It has been almost three weeks since Ethiopians welcomed their New Year, 2016, and celebrated their Enkutatash which is the first day of their New Year colorfully.
Unlike most of the global countries, Ethiopians mark their New Year in September. This is due to the fact that Ethiopia has its own calendar system, which is seven to eight years behind the Gregorian calendar.
The month of Meskerem holds a number of cultural and religious festivals that hold significant cultural and religious importance for Ethiopians.
Yesterday, Ethiopian Christians celebrated another important event, the Meskel festival, the Finding of the True Cross that Jesus was crucified on.
As historical and religious chronicles stated, Meskel is celebrated among the faithful of Orthodox Christians Church on September 27th each year to commemorate the discovery of the True Cross by Empress Helena in the fourth century.
Using this special day as a ground, The Ethiopian Herald had an opportunity to contact individuals to reflect their views regarding the Feast of Meskel. Getahun Alemu is the President of the Ethiopia Tourism and Hotel Association. According to him, Meskel, which is also known as the feast of the Exaltation of the Holy Cross, is among the major religious and cultural festivals celebrated in Ethiopia. It commemorates the discovery of the True Cross on which Jesus Christ was crucified, as well as the return of the True Cross to Jerusalem by Empress Helena, the mother of Emperor Constantine the Great.
Meskel festival is a vibrant and significant celebration in Ethiopia, blending religious devotion with cultural traditions. For this reason, it is a time for the people to come together, express gratitude, and celebrate the discovery of the True Cross.
The colorful processions, lighting of the Demera (bonfire) that is marked on the eve of the actual day, and the joyful gatherings, spiritual songs and rites among others make the day an unforgettable event not only for local people but also foreign visitors. The festival also attests the religious heritage of Ethiopia.
Beside its religious and cultural values, Meskel festival has also significant socioeconomic value in attracting several tourists from different parts of the world and generating revenue.
Getahun also said that Ethiopia has various religious and cultural festivals that have multi-dimensional values to promote the tourism sector of the country and promote its identity. Meskel is among these festivals that brings several tourists to Ethiopia.
According to him, Meskel is not only a religious festival; it is also a time where Ethiopians show their unity, togetherness, forgiveness, and synchronization.
Several tourists frequent Ethiopia to witness its unique, historic, cultural, religious practices and tourist attractive sites. However, there is still a gap in terms of promoting tourist destinations. Identifying the demands of visitors and simplifying paying mechanisms for those who want to buy local products also need consideration, he opined.
Dejene Kassa is the other individual approached by this reporter to have his reflection about Meskel Festival. According to him, the Meskel festival marks the end of the rainy season and the beginning of the spring season in Ethiopia. It is an occasion that people give gratitude for the Creator; and pray to get a good harvest in the coming year and for abundance of opulence.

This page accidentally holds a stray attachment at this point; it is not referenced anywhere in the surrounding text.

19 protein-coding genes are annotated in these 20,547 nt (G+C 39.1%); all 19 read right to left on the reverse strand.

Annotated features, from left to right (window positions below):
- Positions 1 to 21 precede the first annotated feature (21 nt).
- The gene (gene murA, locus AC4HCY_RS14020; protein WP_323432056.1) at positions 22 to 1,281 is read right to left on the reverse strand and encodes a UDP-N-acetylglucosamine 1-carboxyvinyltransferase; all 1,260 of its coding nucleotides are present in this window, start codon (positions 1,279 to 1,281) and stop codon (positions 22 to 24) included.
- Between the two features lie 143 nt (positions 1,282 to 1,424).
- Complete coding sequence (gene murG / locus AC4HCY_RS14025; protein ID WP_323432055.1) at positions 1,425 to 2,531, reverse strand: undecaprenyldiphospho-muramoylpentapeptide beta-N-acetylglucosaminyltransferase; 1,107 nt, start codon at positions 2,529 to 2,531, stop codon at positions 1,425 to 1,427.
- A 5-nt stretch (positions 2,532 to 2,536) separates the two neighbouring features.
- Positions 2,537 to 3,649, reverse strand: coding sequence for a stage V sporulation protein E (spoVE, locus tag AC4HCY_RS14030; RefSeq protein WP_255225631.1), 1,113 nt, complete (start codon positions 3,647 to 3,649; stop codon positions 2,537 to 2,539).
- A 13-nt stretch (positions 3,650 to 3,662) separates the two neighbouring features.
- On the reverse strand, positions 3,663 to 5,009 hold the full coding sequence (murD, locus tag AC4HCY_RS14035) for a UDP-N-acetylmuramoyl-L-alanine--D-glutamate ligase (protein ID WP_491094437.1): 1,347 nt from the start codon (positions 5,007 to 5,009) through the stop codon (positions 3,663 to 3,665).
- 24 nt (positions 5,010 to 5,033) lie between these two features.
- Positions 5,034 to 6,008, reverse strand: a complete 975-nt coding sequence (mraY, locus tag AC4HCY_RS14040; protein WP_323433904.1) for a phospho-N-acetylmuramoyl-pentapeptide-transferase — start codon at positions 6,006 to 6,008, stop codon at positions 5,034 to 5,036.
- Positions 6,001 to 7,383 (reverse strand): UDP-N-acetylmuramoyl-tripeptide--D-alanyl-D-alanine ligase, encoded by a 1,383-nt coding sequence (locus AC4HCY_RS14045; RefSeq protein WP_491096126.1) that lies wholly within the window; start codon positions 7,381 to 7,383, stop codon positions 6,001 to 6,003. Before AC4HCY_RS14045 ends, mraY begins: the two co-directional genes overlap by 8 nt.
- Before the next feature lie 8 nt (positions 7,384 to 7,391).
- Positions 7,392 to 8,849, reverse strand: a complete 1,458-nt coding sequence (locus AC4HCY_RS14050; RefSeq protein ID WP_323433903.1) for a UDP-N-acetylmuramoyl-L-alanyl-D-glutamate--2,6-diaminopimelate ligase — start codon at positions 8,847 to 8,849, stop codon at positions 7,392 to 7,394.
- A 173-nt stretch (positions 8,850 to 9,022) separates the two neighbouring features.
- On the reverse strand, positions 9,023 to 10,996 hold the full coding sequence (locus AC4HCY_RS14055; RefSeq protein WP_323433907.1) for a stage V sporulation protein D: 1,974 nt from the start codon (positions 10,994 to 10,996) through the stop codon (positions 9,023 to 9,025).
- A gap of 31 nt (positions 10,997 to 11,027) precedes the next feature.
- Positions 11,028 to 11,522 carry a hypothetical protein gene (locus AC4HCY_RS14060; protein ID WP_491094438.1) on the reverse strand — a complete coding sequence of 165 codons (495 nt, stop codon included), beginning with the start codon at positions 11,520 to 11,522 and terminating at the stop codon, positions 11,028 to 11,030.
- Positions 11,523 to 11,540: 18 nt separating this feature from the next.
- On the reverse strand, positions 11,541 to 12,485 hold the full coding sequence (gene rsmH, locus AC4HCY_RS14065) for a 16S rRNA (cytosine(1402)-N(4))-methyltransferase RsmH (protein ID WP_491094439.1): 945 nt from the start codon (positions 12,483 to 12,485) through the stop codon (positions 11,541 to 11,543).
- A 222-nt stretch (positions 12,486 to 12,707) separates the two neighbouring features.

Meskel is also a time where people recall the deeds of Jesus Christ on the cross-love, forgives and mercy. For this reason whenever Meskel arrives it is common to see individuals practicing forgiveness and reconciliation.
Meskel festival is celebrated with great enthusiasm and joy throughout Ethiopia and lighting a Demera (bonfire) is one of the central parts of the event whereby not only followers of the Ethiopian Orthodox Church, but also others enjoy it most. A tall pyramid-shaped structure, decorated with flowers and green branches, is built in a Meskel-Square or any other place. In the evening, people gather around the Demera, and sing religious songs. The Demera is made to symbolize the smoke that led Empress Helena to the True Cross. The bonfire represents the triumph of light over darkness and good over evil.
As part of the celebration, people gather around the Demera and pray for forgiveness, both seeking forgiveness and extending forgiveness to others.
As some documents indicated, the tradition of “Chibo” during Meskel, it is common for people to ask for forgiveness from friends, family, and acquaintances. This practice involves individuals seeking forgiveness for any wrongdoings, mistakes, or offenses they may have committed. It is a way of starting the New Year with a clean slate and fostering reconciliation and unity within communities.
Prior to the lighting of the Demera, colorful church processions will take place at the areas where the ceremony is carried out. People adorned with their traditional white clothes gather around the bonfires and delightfully watch the breathtaking songs and chanting performed by religious icons.
The clergy dressed in colorful robes, lead prayers and perform religious rituals. After the procession, special religious services will be carried out by Sunday school students and priests.
Following the religious ceremonies, people celebrate with feasts, traditional music and dancing. Families and friends gather together to enjoy traditional Ethiopian food, including injera (a sourdough flatbread) and Doro-Wot (spicy chicken stew).
Meskel, the commemoration feast of the Finding of the True Holy Cross of Christ, is one of the Intangible Cultural Heritages of Humanity registered by the United Nations Educational, Scientific and Cultural Organization (UNESCO). The heritage was inscribed in 2013.
BY LEULSEGED WORKU
THE ETHIOPIAN HERALD FRIDAY 29 SEPTEMBER 2023